Andy Summers Rig Review
by Daniel Brooks
It may be ironic that one of the most underrated guitarists of the past fifty years is also one of the most respected, well-known and successful. From 1977 to 1984 guitarist Andy Summers, singer and bassist Sting (Gordon Sumner) and drummer Stewart Copeland worked together to fuse Reggae, Jazz, Prog-Rock, Pop and Punk into a seamless whole that made The Police one of the most popular bands ever, selling more than eighty million records and selling out venues around the world. In an era where guitar-oriented rock often featured extensive, sprawling solos that were as much the point of the music as the song itself, Andy Summers took a textured, elemental approach to the guitar to evoke a compelling sonic atmosphere that served to highlight the strengths of his bandmates. To a casual listener, it may seem understated and simple, but any serious study of Summers’ contribution to The Police reveals a depth of insight, inspiration and musicianship equal to the more easily recognized brilliance of Sting’s vocals or Stewart Copeland’s polyrhythmic mastery.
When he joined The Police in July 1977, Andy Summers had already been an accomplished guitarist for more than a decade. Born in Poulton-Fylde, Lancashire, England on December 31, 1942, Andrew James Somers picked up the guitar at age 14. Within two years he was playing Jazz in local clubs, earning the attention of bandleader Zoot Money. In 1962, Andy was invited to replace the guitarist in Zoot Money’s Big Roll Band, where he would back up the flamboyant front man playing R & B, soul and jazz. By the summer of 1967 the band evolved into Psychedelia, Andy had changed his surname to Summers, and the band briefly renamed themselves Dantalian’s Chariot before disbanding in early 1968. After an all-too-brief American tour with The Soft Machine, Summers rejoined Zoot Money in Eric Burden’s new incarnation of The Animals, where he recorded one album, “Love Is” featuring an extended guitar solo on their cover of Traffic’s “Coloured Rain.”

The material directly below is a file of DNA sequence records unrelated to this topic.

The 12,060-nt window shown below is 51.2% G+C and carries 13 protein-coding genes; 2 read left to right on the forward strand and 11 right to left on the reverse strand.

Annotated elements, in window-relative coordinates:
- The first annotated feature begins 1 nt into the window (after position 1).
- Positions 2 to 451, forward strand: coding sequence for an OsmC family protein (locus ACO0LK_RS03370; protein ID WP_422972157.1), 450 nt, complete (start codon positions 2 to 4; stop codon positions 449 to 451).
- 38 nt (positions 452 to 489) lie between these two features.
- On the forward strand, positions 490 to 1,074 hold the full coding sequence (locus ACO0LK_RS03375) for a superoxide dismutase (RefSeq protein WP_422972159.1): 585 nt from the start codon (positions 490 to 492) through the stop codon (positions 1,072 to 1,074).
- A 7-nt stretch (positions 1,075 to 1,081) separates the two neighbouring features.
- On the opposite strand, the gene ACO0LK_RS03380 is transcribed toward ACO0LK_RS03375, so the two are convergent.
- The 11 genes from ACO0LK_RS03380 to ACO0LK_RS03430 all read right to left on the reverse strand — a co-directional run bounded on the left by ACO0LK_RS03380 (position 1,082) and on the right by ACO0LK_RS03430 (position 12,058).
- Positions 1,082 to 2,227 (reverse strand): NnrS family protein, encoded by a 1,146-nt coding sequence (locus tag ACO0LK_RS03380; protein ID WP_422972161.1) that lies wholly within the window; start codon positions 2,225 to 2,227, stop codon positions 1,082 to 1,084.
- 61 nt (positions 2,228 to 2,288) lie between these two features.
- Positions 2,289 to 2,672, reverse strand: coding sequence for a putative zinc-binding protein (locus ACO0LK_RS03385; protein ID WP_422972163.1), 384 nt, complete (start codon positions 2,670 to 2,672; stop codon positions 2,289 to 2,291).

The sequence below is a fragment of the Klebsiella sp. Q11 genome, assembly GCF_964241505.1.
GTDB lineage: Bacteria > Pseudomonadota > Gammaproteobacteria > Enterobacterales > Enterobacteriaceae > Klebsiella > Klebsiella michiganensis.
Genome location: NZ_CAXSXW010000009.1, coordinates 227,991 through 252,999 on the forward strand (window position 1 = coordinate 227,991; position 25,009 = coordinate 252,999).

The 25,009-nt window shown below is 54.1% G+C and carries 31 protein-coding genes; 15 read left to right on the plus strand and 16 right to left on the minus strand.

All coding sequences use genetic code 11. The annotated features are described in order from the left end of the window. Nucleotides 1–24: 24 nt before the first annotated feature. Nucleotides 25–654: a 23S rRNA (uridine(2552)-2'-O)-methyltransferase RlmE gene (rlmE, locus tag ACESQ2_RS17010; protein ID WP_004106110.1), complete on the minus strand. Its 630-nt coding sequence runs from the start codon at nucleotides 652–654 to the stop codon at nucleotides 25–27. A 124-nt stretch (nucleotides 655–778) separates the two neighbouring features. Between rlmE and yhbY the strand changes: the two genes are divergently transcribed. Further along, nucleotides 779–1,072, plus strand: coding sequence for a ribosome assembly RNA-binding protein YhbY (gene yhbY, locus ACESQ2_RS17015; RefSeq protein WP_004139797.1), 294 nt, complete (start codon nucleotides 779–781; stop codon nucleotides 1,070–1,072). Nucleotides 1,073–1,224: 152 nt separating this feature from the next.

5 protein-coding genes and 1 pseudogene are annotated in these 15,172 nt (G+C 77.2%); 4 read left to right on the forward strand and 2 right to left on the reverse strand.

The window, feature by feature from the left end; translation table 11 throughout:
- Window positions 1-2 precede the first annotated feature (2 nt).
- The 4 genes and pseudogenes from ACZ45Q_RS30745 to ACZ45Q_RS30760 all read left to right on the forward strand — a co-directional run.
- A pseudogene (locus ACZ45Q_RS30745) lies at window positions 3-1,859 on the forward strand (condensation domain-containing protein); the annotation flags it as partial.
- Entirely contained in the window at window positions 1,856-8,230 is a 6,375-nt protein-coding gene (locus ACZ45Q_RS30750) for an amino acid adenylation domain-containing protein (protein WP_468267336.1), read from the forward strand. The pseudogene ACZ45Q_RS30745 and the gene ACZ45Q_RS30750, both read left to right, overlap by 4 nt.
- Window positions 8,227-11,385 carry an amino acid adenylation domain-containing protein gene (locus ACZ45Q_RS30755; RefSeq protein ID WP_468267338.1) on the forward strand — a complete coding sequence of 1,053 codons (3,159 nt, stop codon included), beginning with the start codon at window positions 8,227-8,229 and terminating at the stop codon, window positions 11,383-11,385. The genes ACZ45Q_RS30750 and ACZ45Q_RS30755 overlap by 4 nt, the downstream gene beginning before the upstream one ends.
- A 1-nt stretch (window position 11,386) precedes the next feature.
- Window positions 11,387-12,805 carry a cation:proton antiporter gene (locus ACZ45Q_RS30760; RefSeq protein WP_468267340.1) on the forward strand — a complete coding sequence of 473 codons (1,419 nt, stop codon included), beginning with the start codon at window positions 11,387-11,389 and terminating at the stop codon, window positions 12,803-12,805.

The Animals disbanded in 1969, and Andy Summers moved to Los Angeles to study classical guitar and composition at Cal State Northridge. He returned to England in 1973 to become a journeyman guitarist, recording and touring with Kevin Coyne, Jon Lord, Neil Sedaka, Kevin Ayers and Michael Bloomfield. In May 1977, former Gong bassist Mike Howlett invited Andy to take part in Strontium 90, a one-show project band he was forming for an upcoming Gong reunion. The bassist, Sting, brought his bandmate Stewart Copeland on board when Howlett’s first choice for a drummer proved unavailable. They recorded the set and a few studio tracks, all of which was released 20 years later as Strontium 90: Police Academy. Not long after the show, Andy Summers learned that Sting and Copeland were growing dissatisfied with their guitarist and offered to be his replacement. For a very brief period, The Police were a quartet.
With their line up in place, but no record contract, The Police began recording their first album, titled Outlandos d’Amour. Stewart Copeland’s brother, Miles, agreed to finance the recording, despite his misgivings about Andy Summers’ age and lack of punk credibility. Upon hearing the song “Roxanne,” Miles managed to get them a record deal with A&M Records. The record sold only modestly at first, but by 1979, “Roxanne,” “Can’t Stand Losing You” and “So Lonely” began to earn them growing commercial and critical success in the U.K. and Europe, and sent them on an exhausting U.S. tour that had them driving themselves and all of their equipment thousands of miles between shows in a single van.